IIRC the skate shop suggested the Graff 500, which is about £60 - so comparable to Jacksons.

I think I need to try and get the lessons going with what she's got and then get some advice from the coach. If the adjustable skates will do for a year or so then we may as well stick with those - I just know that DD will want to keep them because they're pink, even if they're not very comfortable, which makes it so much harder to try and get something that's helping rather than hindering confused

OuchPassVodka Sat 17-Sep-11 18:22:17

Actually one of my biggest problems as when working at the rink was people with too big boots. The boots need to fit properally to support the ankle. If they are too big there is an increased risk of a broken ankle. I can understand the reluctance to spend that much money on boots but I wouldn't let my son on the ice in boots that much bigger then he should be in.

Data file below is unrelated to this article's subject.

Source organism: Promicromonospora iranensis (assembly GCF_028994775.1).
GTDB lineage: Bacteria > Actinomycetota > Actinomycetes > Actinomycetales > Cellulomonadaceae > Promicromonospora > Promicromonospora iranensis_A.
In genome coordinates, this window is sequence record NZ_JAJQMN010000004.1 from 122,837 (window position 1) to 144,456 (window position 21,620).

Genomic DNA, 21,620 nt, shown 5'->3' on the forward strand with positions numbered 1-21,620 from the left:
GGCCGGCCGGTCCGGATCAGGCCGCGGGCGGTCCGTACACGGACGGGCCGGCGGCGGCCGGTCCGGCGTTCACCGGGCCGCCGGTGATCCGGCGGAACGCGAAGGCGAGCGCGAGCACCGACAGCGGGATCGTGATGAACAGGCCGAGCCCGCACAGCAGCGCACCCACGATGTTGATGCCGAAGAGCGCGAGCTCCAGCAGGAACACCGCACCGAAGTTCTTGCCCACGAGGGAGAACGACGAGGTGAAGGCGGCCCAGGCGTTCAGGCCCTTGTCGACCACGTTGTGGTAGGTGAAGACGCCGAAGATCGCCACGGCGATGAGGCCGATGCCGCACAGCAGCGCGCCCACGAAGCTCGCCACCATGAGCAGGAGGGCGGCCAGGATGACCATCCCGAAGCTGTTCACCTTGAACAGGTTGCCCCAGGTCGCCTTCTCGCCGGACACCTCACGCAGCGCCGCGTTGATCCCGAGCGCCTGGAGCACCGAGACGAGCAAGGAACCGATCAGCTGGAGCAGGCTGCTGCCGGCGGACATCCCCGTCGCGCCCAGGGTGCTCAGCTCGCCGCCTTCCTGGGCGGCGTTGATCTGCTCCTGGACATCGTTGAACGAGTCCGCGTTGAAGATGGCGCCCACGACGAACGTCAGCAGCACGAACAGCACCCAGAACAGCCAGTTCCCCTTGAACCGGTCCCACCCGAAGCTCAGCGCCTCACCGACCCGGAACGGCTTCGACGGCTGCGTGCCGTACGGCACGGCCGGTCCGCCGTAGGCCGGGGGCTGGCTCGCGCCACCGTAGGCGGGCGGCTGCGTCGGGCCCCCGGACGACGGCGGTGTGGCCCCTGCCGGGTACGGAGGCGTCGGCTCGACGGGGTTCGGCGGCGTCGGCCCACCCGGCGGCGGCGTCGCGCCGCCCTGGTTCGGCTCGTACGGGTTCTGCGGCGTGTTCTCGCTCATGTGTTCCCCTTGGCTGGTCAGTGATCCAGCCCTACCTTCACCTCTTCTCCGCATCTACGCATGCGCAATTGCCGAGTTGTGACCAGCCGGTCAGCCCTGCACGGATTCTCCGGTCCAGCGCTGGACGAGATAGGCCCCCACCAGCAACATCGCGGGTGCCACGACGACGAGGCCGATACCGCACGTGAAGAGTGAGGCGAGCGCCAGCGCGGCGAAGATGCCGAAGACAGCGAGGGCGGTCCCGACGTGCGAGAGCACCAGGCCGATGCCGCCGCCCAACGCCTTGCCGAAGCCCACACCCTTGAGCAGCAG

Tbh I would probably just get the smaller size of the boots she has been lent. Ds has a size 12 school shoe but only comes out as a hockey size 9. The blade is sufficient for a lot of the stuff that she will be doing for a while and kids feet grow so quickly it seems silly to spend the higher cost when 1. it is not certain she will stick to it, 2. the standard of boot will do her for a while yet.
However, seeking advice from a coach is worth while. But honestly I would get the boot situation sorted sooner rather then later as that size difference, ime is potentially dangerous. Sorry. But there is a reason why a lot of the profession skaters have custom made, titanium re-enforced boots - its so the fit and support the ankle sufficiently to prevent injury.

Good luck and I hope that the holiday was enjoyable.

musicposy Sat 24-Sep-11 00:41:35

A couple of things.

First and foremost, I would get the advice of the coach. You then really can't go wrong.

Secondly, does your rink have a skating club which sells skates second hand? We got my DD2 some fantastic skates worth £150 for only £30 at our skate club sale and they were basically brand new. Once again, your coach will know.